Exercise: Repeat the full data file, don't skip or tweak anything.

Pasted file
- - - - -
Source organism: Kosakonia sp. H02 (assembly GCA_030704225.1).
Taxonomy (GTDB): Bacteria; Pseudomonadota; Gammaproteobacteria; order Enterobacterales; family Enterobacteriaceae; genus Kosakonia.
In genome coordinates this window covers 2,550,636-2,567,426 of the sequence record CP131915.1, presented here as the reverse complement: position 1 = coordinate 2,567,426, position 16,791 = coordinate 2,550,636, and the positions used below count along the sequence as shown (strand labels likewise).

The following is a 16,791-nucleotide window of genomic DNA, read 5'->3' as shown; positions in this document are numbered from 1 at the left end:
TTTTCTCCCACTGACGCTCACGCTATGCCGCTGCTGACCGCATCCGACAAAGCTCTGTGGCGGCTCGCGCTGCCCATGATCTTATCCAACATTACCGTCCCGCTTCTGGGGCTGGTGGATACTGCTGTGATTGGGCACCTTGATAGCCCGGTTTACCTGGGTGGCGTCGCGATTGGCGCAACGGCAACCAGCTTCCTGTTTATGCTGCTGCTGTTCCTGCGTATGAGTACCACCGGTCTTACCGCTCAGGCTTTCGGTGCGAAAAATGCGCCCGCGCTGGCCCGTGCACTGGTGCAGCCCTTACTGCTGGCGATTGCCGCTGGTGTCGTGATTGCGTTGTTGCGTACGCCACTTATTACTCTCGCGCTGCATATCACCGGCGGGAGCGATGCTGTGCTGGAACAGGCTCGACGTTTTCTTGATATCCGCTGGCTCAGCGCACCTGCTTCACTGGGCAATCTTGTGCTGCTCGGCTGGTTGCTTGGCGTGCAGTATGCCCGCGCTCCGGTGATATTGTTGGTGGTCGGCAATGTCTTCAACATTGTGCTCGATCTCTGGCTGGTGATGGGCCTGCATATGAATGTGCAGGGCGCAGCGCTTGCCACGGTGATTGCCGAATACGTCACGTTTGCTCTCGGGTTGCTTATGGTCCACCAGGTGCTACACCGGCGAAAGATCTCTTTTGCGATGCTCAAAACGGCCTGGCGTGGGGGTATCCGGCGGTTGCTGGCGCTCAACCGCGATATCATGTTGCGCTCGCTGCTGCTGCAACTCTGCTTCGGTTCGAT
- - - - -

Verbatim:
Source organism: Kosakonia sp. H02 (assembly GCA_030704225.1).
Taxonomy (GTDB): Bacteria; Pseudomonadota; Gammaproteobacteria; order Enterobacterales; family Enterobacteriaceae; genus Kosakonia.
In genome coordinates this window covers 2,550,636-2,567,426 of the sequence record CP131915.1, presented here as the reverse complement: position 1 = coordinate 2,567,426, position 16,791 = coordinate 2,550,636, and the positions used below count along the sequence as shown (strand labels likewise).

The following is a 16,791-nucleotide window of genomic DNA, read 5'->3' as shown; positions in this document are numbered from 1 at the left end:
TTTTCTCCCACTGACGCTCACGCTATGCCGCTGCTGACCGCATCCGACAAAGCTCTGTGGCGGCTCGCGCTGCCCATGATCTTATCCAACATTACCGTCCCGCTTCTGGGGCTGGTGGATACTGCTGTGATTGGGCACCTTGATAGCCCGGTTTACCTGGGTGGCGTCGCGATTGGCGCAACGGCAACCAGCTTCCTGTTTATGCTGCTGCTGTTCCTGCGTATGAGTACCACCGGTCTTACCGCTCAGGCTTTCGGTGCGAAAAATGCGCCCGCGCTGGCCCGTGCACTGGTGCAGCCCTTACTGCTGGCGATTGCCGCTGGTGTCGTGATTGCGTTGTTGCGTACGCCACTTATTACTCTCGCGCTGCATATCACCGGCGGGAGCGATGCTGTGCTGGAACAGGCTCGACGTTTTCTTGATATCCGCTGGCTCAGCGCACCTGCTTCACTGGGCAATCTTGTGCTGCTCGGCTGGTTGCTTGGCGTGCAGTATGCCCGCGCTCCGGTGATATTGTTGGTGGTCGGCAATGTCTTCAACATTGTGCTCGATCTCTGGCTGGTGATGGGCCTGCATATGAATGTGCAGGGCGCAGCGCTTGCCACGGTGATTGCCGAATACGTCACGTTTGCTCTCGGGTTGCTTATGGTCCACCAGGTGCTACACCGGCGAAAGATCTCTTTTGCGATGCTCAAAACGGCCTGGCGTGGGGGTATCCGGCGGTTGCTGGCGCTCAACCGCGATATCATGTTGCGCTCGCTGCTGCTGCAACTCTGCTTCGGTTCGAT